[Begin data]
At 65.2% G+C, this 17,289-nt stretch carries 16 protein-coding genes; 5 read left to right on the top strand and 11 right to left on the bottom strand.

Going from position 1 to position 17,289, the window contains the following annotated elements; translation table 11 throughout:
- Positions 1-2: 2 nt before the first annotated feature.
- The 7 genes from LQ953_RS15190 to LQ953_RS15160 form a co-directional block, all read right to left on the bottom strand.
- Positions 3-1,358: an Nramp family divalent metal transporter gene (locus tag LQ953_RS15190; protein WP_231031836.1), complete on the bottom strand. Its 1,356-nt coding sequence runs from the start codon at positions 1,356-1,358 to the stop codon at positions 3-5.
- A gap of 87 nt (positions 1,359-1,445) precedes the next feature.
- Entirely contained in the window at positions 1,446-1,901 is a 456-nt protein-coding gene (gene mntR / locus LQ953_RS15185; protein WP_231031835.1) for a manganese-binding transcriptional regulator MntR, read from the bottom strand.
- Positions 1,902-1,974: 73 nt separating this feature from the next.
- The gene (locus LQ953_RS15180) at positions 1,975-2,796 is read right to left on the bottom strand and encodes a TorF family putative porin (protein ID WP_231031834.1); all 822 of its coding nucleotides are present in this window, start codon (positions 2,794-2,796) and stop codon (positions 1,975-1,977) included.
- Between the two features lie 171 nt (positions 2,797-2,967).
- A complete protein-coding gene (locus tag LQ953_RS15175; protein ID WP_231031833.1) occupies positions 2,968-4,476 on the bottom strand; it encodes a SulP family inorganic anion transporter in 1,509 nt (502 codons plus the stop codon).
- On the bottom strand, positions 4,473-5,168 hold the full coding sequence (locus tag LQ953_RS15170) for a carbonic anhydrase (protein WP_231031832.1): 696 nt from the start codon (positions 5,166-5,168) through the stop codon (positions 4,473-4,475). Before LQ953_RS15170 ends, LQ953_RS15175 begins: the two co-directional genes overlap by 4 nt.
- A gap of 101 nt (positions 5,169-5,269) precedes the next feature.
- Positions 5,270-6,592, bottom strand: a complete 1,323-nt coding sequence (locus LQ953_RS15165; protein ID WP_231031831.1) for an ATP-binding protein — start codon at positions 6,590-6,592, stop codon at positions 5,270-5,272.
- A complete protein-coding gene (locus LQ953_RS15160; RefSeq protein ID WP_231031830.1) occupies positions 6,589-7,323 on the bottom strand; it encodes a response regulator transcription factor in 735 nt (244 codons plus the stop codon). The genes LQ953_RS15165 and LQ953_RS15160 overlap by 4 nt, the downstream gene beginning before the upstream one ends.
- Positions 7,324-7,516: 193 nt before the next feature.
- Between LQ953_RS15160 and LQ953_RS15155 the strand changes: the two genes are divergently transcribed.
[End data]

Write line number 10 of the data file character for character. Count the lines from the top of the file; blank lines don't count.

- Between the two features lie 171 nt (positions 2,797-2,967).